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Brian Court to speak at Architectural Record Webinar on December 3, 2020
Ron Rochon Retires as Managing Partner
Elevating occupant and visitor experience in the “heart” of Mexican art and culture
Guadalajara is the vibrant capitol of Jalisco, widely considered the “heart” of Mexican art and culture. Mexico’s second largest city, Guadalajara sits on a plateau 1,500 meters above sea level and is bounded by the Primavera Forrest to the west, and the dramatic 600-meter-deep Oblatos Canyon to the northeast.
The new U.S. Consulate Compound will be built on an 8.5-acre site in the upscale Monraz neighborhood along Guadalajara’s western border with the city of Zapopan. The multi-building campus includes a new 12,000-square-meter office building, entry pavilions, support and utility buildings, recreational areas and two 150-vehicle underground parking garages.
The climate of Guadalajara is very mild and conducive to exterior living as long as shade from the sun and protection from the rain are provided. In response to these climate drivers, the building is covered by the design team’s interpretation of the vernacular “palapa” shading device which not only shades the building’s façade and secure outdoor areas, but also provides the building a unifying civic gesture befitting its use. In addition, the design of the site includes plans to save a large mature grove of trees adjacent to the compound perimeter, providing an immediate benefit for employees and visitors with shade, colorful vegetation and habitat for wildlife.
Given the large number of daily consular visitors (an average of 1,800 per day now, expected to reach 2,400 per day in the coming decade), the layout of the consular department became one of the key drivers to the design of the building and site. The design team worked closely with the State Department’s Bureau of Consular Affairs to define a new paradigm for consular service: a second-floor consular department. Cantilevered out from the floors above and below, the glass-clad volume of the consular department provides a clear wayfinding element for visitors coming to the building for the first time. Accessed by escalators and elevators, the department occupies the building’s entire second level and provides visitors with views out to the tree canopy and the city beyond. The design provides the department with three times the number of service windows than the present consulate, improving service time dramatically.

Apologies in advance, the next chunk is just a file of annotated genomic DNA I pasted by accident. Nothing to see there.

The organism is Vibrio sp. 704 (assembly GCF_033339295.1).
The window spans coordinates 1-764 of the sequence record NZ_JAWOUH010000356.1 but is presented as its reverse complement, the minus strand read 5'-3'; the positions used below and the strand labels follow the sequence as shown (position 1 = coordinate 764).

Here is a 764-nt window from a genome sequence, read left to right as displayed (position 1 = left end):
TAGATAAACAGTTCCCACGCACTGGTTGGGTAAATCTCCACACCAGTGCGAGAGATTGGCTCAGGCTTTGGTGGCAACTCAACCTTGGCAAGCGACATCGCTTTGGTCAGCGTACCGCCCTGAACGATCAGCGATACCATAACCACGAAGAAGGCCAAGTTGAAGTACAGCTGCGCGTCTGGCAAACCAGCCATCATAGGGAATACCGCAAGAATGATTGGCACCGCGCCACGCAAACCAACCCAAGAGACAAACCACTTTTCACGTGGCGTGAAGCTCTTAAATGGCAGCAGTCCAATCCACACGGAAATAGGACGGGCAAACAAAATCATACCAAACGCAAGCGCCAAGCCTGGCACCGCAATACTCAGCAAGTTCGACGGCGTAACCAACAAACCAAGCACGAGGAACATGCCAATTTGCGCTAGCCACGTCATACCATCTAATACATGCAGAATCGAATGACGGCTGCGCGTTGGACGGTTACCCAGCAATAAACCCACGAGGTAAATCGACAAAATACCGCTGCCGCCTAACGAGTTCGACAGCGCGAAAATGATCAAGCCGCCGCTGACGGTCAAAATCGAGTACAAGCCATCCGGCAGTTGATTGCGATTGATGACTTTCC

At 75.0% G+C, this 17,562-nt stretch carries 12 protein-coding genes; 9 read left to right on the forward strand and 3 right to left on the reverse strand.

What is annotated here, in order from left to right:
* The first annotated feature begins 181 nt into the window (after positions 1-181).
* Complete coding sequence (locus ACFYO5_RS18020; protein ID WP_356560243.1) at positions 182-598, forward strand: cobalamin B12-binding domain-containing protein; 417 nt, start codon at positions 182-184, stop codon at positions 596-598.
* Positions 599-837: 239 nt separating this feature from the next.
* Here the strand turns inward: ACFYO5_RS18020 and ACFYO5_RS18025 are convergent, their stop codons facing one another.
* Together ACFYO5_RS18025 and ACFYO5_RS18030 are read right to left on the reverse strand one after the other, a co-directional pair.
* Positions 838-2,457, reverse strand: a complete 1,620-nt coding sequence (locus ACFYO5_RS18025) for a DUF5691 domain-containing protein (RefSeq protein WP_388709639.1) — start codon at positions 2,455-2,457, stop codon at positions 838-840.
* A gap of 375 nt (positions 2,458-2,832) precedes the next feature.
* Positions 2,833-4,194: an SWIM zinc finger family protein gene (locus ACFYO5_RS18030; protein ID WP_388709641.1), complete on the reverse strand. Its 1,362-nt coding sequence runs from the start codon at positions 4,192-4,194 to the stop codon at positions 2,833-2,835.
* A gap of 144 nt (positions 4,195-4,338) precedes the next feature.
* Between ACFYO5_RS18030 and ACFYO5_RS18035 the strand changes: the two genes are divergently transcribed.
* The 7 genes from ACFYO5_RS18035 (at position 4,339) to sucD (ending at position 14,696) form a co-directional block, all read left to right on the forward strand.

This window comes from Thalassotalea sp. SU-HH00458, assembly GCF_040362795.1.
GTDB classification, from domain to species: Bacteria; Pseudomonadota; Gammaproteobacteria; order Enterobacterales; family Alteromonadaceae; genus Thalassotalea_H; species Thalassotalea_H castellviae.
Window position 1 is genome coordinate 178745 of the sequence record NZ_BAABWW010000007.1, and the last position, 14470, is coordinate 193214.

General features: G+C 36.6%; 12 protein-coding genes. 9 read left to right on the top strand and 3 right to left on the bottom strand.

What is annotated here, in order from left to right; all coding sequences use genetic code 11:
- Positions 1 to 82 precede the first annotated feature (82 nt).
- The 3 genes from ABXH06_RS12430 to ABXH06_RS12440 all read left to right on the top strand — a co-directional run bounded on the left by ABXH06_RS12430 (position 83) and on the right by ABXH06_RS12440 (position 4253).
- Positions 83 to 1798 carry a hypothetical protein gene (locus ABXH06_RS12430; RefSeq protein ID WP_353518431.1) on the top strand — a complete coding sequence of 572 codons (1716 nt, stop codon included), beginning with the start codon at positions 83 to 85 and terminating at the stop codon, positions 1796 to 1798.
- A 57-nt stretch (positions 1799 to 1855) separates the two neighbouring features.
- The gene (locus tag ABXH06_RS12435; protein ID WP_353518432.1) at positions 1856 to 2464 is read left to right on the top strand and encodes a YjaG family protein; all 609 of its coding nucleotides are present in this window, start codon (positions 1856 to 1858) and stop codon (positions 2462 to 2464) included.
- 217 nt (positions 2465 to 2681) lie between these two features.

The third floor of the building contains the building’s social center, including dining, service, and gathering spaces and a large outdoor terrace for the use of building staff. Office floor plates are intentionally thin, and building glazing is concentrated on open workstation zones, providing occupants access to daylight and expansive views.
Occupants are encouraged to take the stairs instead of the elevators in both the consulate office building and the staff and visitor parking garages. The main central stair in the office building is hung from the structure above and is located such that it provides an attractive and dynamic alternative to elevator use. In the parking garages, open stairs draw visitors and staff with natural light and ventilation as clear wayfinding elements.
The project is designed to exceed the stringent Federal Performance Goals for energy efficiency and renewable energy, reducing energy consumption by 36 percent while providing 15 percent of the new office building’s energy consumption with solar photovoltaics. In addition to a reduction in energy consumption, the compound includes a wastewater treatment plant that will treat all of the facility’s wastewater and, as a byproduct, will provide 100 percent of the compound’s irrigation water demand. Rainwater will be captured in several underground tanks and then recirculated through the compound’s four water features, such that no potable water will be required to serve them throughout the year.
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